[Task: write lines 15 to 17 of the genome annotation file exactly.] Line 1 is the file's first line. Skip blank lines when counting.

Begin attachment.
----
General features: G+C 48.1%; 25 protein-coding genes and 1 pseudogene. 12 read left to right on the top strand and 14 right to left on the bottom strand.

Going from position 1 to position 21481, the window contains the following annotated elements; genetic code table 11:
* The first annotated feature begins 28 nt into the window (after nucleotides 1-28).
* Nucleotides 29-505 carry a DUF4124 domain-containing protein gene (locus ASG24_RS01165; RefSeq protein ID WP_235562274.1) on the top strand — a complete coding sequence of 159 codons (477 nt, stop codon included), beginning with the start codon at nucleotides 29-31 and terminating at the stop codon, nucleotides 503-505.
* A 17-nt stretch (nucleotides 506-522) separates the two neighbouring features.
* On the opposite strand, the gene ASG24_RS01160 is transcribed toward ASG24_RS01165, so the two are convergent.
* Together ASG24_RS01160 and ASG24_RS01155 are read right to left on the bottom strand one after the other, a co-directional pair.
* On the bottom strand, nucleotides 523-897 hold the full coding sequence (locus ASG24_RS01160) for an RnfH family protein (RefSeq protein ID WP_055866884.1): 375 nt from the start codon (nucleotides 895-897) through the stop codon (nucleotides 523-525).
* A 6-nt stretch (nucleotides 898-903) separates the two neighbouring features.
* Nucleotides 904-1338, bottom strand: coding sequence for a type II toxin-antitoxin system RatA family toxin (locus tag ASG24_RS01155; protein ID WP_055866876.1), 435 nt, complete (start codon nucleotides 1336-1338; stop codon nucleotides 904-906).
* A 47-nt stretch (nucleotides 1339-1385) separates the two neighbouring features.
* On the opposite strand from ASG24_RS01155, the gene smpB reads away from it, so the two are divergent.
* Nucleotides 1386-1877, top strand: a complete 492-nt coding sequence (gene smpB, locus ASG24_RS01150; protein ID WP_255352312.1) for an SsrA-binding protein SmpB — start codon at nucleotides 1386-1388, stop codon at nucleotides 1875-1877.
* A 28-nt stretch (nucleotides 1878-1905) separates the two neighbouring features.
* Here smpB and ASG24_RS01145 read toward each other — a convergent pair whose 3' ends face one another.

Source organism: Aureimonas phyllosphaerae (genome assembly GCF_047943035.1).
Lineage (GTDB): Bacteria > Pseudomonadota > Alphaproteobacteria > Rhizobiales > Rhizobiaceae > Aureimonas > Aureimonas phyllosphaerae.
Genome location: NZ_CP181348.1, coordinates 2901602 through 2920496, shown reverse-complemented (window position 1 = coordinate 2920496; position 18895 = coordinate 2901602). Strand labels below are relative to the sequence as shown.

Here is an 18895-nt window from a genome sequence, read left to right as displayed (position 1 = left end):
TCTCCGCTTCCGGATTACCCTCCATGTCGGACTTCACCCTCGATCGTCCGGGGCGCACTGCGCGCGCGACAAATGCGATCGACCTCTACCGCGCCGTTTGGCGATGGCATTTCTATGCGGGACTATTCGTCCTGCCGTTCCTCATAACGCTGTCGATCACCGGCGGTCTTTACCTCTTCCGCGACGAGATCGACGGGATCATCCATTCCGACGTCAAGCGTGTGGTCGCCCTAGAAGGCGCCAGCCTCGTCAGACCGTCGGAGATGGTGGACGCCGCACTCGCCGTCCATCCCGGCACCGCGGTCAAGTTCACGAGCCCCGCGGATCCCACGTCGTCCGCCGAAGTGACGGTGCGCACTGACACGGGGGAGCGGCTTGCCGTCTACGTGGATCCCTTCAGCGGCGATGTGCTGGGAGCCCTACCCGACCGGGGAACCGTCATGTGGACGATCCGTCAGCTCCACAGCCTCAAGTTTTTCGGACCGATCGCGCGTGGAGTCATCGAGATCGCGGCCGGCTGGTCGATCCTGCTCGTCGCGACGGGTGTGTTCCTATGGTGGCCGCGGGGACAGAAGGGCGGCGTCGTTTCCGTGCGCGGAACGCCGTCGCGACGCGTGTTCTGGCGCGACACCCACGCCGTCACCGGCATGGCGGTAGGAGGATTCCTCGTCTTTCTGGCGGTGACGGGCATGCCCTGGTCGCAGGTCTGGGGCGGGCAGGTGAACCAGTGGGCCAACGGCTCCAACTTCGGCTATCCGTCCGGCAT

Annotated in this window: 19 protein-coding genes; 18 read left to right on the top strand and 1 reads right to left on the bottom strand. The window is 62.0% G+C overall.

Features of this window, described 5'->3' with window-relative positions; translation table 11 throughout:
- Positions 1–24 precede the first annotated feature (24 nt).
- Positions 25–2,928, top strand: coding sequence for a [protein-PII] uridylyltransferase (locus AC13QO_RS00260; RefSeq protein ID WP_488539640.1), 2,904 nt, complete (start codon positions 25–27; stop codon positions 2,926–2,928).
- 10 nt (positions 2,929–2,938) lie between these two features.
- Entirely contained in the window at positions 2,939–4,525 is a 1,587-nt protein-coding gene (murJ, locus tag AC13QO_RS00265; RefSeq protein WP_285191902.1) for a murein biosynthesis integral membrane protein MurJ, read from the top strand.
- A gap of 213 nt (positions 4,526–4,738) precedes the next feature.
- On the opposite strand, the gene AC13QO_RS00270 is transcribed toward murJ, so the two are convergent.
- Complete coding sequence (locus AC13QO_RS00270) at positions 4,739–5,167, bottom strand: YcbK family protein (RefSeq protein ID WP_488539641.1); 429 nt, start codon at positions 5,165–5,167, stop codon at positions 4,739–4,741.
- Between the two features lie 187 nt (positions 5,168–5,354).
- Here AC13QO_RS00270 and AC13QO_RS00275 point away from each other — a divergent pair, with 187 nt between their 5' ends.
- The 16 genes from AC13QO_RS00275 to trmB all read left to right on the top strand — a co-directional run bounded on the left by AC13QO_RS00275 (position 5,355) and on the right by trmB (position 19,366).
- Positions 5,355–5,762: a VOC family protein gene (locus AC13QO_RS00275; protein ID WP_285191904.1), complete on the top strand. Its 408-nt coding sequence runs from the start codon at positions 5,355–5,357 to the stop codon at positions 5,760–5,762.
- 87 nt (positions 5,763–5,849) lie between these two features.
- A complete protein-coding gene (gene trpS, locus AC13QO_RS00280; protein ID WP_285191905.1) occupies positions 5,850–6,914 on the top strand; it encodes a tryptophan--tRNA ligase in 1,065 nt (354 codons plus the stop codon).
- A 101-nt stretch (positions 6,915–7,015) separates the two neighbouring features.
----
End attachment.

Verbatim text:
* Here smpB and ASG24_RS01145 read toward each other — a convergent pair whose 3' ends face one another.

Source organism: Aureimonas phyllosphaerae (genome assembly GCF_047943035.1).
Lineage (GTDB): Bacteria > Pseudomonadota > Alphaproteobacteria > Rhizobiales > Rhizobiaceae > Aureimonas > Aureimonas phyllosphaerae.